Building a Track Car – Miata door panels fabricated

I can’t get any credit for originality here, but I really like how these ABS plastic door panels turned out on the track Miata.  I searched about on the Internet to see what others had done to improve on the factory door panels.  Some used aluminum and some used ABS plastic.  I found some fiberglass and carbon fiber versions as well.

I removed the speakers from my doors as well as the electric outside rear view mirrors.  The electric windows were converted to manual wind-ups.  I had toyed with the idea of removing the window mechanisms entirely.  That would have saved some weight and during HPDE sessions the windows have to rolled down even in the rain. 

Converting from electric to wind-up

There are some window glass supports that allow you to slip the glass into holders for when you trailer the car, but since this Miata will not be trailered (unless I have a bad shunt, but that it a whole nuther story) I am keeping the wind-up capability.

This old panel gets to be a template

While I have door bars installed from Hard Dog they don’t interfere with the doors themselves like a NASCAR style roll cage might.

I took an old panel and taped it to the door so I could see where the hole for the window winder would need to be cut as well as how I would need to shape the ABS plastic that I was going to use.  I picked up a 4×4 sheet of ABS from Grainger Supply in Raleigh for about $72.

Traced onto the ABS plastic sheet

After making measurments and deciding on the shape that I felt would best fit the door I placed it on the back side of the ABS panel and traced it out using a white-out marker.

Not too bad for the first pass with the saws

I have an electric jigsaw to cut with as well as a set of hole saws.  I was told that I needed to use a large tooth blade on the jigsaw as the heat generated from the blade would just melt the plastic back on itself as I cut if I used a fine tooth blade.  That was good advice.

Once the first panel was cut I test fitted it to the door.  I must have done something right because all the holes lined up perfectly.  I still had some minor trimming of the outside shape, but things were looking good.

This old door panel would give up the top padded section

I needed a way to complete the top of the door panel.  The tough part was that I also wanted to do something that would provide a window seal on the inside of the glass as well.  The answer was to take some old door panels and unscrew the padded top sections from them.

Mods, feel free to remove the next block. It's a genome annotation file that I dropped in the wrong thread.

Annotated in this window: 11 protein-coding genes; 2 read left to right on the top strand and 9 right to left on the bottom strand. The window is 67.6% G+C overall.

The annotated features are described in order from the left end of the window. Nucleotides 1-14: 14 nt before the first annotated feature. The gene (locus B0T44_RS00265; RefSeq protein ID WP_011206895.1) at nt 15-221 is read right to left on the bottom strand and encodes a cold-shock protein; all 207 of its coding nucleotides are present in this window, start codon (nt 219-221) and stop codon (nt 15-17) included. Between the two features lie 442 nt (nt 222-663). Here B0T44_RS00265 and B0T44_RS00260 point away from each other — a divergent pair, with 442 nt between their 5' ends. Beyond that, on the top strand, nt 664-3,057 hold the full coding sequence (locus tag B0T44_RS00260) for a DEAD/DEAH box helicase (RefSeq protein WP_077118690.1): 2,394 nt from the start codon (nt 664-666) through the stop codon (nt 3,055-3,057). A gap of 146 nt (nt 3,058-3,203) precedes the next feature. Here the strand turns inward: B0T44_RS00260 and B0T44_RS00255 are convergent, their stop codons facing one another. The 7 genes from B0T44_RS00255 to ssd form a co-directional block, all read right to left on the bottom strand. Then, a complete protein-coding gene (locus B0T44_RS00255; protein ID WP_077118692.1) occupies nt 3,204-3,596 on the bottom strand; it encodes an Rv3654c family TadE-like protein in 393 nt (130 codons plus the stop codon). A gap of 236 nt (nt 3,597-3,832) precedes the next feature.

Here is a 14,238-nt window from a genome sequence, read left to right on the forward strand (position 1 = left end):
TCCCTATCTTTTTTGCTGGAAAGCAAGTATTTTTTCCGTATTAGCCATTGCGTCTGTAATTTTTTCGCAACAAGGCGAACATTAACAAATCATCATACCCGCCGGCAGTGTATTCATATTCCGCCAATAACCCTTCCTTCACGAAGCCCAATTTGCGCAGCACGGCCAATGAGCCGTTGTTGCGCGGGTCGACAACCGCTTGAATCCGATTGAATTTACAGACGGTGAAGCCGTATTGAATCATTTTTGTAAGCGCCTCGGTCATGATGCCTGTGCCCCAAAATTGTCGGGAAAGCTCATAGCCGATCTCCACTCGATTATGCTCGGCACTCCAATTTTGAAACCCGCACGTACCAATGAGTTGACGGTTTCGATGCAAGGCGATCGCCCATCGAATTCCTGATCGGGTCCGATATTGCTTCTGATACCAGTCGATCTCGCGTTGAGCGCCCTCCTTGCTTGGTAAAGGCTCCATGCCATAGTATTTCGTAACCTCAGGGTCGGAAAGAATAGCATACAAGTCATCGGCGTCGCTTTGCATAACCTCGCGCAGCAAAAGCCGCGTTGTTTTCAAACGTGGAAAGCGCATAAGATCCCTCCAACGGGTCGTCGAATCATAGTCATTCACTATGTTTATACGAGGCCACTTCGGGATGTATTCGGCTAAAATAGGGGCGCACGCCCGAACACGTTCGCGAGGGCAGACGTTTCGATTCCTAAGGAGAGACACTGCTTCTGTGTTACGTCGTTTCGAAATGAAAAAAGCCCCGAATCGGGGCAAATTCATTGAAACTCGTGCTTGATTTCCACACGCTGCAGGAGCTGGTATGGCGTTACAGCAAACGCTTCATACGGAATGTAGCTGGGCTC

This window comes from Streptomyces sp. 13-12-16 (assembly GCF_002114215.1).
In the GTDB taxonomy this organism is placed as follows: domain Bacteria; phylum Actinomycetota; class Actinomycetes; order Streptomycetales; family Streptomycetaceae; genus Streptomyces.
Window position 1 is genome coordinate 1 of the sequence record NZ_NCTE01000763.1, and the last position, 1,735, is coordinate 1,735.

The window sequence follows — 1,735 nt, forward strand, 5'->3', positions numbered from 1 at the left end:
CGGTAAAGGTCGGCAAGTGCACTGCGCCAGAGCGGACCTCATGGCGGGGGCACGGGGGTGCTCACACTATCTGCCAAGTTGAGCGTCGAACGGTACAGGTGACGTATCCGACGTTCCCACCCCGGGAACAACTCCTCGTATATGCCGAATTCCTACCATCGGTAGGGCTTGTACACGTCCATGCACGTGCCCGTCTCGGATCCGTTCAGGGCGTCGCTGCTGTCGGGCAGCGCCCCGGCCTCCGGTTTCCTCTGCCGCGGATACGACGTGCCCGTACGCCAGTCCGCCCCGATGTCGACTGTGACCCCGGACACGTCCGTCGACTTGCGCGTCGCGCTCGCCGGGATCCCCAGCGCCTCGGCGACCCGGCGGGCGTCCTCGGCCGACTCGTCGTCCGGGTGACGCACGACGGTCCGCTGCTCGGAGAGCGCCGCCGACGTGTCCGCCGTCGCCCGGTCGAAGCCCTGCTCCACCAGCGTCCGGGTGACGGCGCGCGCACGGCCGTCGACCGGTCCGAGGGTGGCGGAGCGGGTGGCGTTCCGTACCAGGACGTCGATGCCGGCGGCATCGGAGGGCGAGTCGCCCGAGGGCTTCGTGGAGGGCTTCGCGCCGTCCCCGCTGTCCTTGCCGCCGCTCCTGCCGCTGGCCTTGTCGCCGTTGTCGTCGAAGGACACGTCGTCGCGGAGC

On the back side were small philips head screws and one melted plastic piece that I just pried off.

I didn’t try to screw them onto the ABS panels like they were mounted to the factory masonite panels.  They seem to stay in place well enough on their own.

Not too shabby

I did need something to grab on to in order to close the door since the arm rests were not part of the design.  I had some bright red strap left over from another project.  It was made from nylon web and I formed a loop to grab on to.

I heated up the blunt end of a drill bit and used it to form a hole in the straps for the mounting screw to go through.  I also used a large washer under the screw and over the straps so that when I pulled on the strap it wouldn’t pop up the padded door panel.

Its hard to miss seeing the grab loop 🙂

I am happy the way they turned out.  I won’t claim to have saved any weight, but I like the look and they function well.

Let me know what you think.

This entry was posted in Automobiles, Car Stuff, Care and Feeding, Cars, Life and Cars, Modifying Cars, Racing, Road Racing, Sports Cars. Bookmark the permalink.

4 Responses to Building a Track Car – Miata door panels fabricated

  1. Jim's sister says:

    Love the strap idea. The doors are really coming along, Jim.

  2. Looks good. I always wondered if/where you could buy sheets of ABS! Did you find the ABS pliable enough that if you heated it you could form bends and make compound shapes? (to cover things that aren’t straight like a door)?

    • jimsgarage says:

       I had thought about doing just that and bending it around at the top of the door by where the window goes up and down, but opted for just using a top section of an old door card. Judging by how easily it melted if you used a fine toothed saw blade I think it would bend quite nicely if you used a heat gun to soften it a bit. If you over heated it – well it could be a mess, but you would have to think about the technique for bending it.

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